I want to check via BASH if root access on a certain server is possible without a ssh-key. So the script should check if you have access without SSH key or not. Here is my attempt: (pseudocode)

/usr/bin/ssh -o BatchMode=yes -o PreferredAuthentications=password
if [[ "$?" == "255" ]]; then
    echo "root access possible without key"
    echo "not possbile"

But this code does not work simply because the error code is always the same. No matter if the Server needs a SSH-key or not. My question is now, with which command can I tell if the server needs an SSH key to login or not? Or, which command gives me an error code to check it with?

My goal is to search the entire local network for servers that do not yet use an SSH key


  • 2
    You also have the third possibility that root access through SSH is simply denied on the server through PermitRootLogin no. It would be easiest to simply contact the admin of the server and ask. If you don't know the admin of the server, then you have no business probing it for methods of root access. – Kusalananda Jul 12 '18 at 9:45

I don't think you can do that without actually trying the correct key or password, or checking the server configuration.

sshd happily asks the client for a password, even if you have PermitRootLogin prohibit-password set, and the password will never work. It also asks for a password even if you have PermitRootLogin no and the login will not work even with a key. If I recall correctly, it actually even goes through PAM to fake trying the authentication, it just does so with a known-invalid password, so that you can't tell from the timing either if password authentication is allowed. This is similar for AllowUsers etc.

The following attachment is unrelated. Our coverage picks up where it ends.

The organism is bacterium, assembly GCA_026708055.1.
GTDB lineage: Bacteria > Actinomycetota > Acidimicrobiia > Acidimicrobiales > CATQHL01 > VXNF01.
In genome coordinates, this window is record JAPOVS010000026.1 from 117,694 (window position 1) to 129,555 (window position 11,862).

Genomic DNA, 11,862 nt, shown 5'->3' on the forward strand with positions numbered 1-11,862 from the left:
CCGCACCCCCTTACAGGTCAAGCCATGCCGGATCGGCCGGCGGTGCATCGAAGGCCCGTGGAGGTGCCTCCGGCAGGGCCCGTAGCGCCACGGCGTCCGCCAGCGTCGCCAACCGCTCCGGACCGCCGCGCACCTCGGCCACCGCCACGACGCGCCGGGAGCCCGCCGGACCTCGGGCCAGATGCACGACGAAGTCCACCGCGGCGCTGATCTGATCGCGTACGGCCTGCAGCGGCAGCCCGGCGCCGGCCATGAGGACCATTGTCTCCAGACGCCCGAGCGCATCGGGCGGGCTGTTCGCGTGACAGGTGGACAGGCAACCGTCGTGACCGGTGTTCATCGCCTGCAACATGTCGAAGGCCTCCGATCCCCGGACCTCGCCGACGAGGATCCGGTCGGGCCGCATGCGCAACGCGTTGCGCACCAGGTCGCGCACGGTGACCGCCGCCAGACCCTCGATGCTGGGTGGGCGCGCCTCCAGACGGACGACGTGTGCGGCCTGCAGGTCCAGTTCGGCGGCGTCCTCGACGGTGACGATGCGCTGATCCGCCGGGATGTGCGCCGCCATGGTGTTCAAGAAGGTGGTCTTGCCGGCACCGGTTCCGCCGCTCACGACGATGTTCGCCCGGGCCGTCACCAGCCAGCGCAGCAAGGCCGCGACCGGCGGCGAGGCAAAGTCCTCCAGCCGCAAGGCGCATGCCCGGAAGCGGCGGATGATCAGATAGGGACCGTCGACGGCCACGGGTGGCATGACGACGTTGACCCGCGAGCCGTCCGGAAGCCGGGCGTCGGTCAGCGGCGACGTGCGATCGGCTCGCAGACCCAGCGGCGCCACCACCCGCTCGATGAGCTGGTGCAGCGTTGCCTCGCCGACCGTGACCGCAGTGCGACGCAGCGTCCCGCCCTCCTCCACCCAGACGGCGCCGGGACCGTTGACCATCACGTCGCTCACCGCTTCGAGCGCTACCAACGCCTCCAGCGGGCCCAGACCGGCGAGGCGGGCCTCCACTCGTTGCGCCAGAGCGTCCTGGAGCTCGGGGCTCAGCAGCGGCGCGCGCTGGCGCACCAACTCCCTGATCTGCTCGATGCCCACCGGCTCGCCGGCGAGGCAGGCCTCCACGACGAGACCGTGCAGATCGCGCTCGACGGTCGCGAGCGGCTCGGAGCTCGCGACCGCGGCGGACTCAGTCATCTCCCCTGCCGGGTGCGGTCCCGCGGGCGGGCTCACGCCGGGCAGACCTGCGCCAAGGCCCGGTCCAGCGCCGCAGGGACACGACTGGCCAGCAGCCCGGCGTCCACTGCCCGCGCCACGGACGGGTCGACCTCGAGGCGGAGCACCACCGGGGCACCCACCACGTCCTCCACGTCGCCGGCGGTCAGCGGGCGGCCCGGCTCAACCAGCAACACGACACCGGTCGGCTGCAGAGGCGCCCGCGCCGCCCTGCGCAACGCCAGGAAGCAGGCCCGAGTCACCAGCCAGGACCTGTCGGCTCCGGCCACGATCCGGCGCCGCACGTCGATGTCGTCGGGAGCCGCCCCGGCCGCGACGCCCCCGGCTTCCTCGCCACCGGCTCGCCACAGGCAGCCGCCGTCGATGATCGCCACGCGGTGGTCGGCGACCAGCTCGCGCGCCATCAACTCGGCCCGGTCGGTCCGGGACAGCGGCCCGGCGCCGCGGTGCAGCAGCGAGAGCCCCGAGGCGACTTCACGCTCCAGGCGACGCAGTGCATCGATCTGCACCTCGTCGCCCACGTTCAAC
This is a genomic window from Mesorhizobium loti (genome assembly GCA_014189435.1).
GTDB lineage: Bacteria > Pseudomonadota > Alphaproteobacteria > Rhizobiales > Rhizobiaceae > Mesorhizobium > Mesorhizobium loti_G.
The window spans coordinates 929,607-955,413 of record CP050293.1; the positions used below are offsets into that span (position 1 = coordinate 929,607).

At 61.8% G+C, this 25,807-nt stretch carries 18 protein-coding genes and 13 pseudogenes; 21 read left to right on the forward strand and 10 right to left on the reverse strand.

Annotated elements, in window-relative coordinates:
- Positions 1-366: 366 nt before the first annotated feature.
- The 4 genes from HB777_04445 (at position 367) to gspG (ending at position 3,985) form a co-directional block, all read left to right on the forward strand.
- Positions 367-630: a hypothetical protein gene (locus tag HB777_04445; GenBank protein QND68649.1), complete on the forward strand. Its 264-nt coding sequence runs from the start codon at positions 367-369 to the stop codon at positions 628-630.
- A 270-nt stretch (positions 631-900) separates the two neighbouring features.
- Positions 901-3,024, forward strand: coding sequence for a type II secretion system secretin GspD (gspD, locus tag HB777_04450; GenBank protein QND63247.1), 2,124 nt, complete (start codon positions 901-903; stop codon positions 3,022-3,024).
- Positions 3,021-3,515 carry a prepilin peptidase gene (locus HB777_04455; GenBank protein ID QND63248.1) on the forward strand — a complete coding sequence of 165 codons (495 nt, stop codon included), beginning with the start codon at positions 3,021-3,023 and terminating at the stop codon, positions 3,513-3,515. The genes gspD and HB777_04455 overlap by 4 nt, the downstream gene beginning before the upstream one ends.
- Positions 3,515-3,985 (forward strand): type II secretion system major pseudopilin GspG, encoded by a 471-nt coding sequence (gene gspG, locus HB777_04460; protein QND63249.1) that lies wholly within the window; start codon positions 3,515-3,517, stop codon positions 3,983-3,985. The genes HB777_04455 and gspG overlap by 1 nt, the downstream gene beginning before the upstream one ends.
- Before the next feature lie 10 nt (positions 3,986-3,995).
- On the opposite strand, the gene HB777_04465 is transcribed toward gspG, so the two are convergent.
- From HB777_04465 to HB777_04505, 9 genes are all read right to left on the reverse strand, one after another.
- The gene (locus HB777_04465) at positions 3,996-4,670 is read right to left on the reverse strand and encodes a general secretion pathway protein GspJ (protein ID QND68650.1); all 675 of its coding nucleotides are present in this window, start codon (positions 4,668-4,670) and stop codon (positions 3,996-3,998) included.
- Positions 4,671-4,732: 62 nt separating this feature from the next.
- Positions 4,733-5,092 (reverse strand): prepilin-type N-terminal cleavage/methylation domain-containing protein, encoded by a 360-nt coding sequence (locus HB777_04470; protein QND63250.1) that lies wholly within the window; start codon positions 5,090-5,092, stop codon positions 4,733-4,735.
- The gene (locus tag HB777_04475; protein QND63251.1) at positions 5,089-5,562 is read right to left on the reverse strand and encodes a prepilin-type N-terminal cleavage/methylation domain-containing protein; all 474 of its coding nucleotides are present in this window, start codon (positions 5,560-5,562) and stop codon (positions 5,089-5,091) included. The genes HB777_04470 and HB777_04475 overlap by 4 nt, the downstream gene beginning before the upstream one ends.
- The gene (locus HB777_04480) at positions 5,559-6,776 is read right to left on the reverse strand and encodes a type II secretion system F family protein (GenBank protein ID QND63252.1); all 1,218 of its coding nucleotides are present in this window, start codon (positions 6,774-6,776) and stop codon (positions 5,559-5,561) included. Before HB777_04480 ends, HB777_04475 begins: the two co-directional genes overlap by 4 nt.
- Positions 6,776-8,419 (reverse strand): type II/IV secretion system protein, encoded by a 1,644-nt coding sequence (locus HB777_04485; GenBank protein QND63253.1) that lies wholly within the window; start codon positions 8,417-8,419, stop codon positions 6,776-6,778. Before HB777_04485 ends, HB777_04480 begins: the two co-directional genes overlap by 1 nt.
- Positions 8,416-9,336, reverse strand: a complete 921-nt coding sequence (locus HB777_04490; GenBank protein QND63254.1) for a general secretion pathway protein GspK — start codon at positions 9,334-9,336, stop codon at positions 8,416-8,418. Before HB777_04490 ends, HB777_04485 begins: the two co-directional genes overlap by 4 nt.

Of course, in addition, using BatchMode disables asking for passwords on the client side (that's mentioned as the first thing in the man page), so the combination of -o BatchMode=yes -o PreferredAuthentications=password isn't very useful.

You'll have to actually login to the system and check what authentication methods work. If you can login with a key, then that key is in use. If you can login with a password, then that password is in use. After you've logged in, check that the value of PermitRootLogin is not yes (the default is prohibit-password), and that root's authorized_keys contains the key(s) it's supposed to contain and no others.


I hope that you cannot check this.

An ssh server should not let you acquire this kind of information on its internal configuration from outside the server. To do otherwise would pose a security risk.

Please, if you achieve this goal, report your technique as a bug to openssh developers.

Your Answer

By clicking “Post Your Answer”, you agree to our terms of service, privacy policy and cookie policy

Not the answer you're looking for? Browse other questions tagged or ask your own question.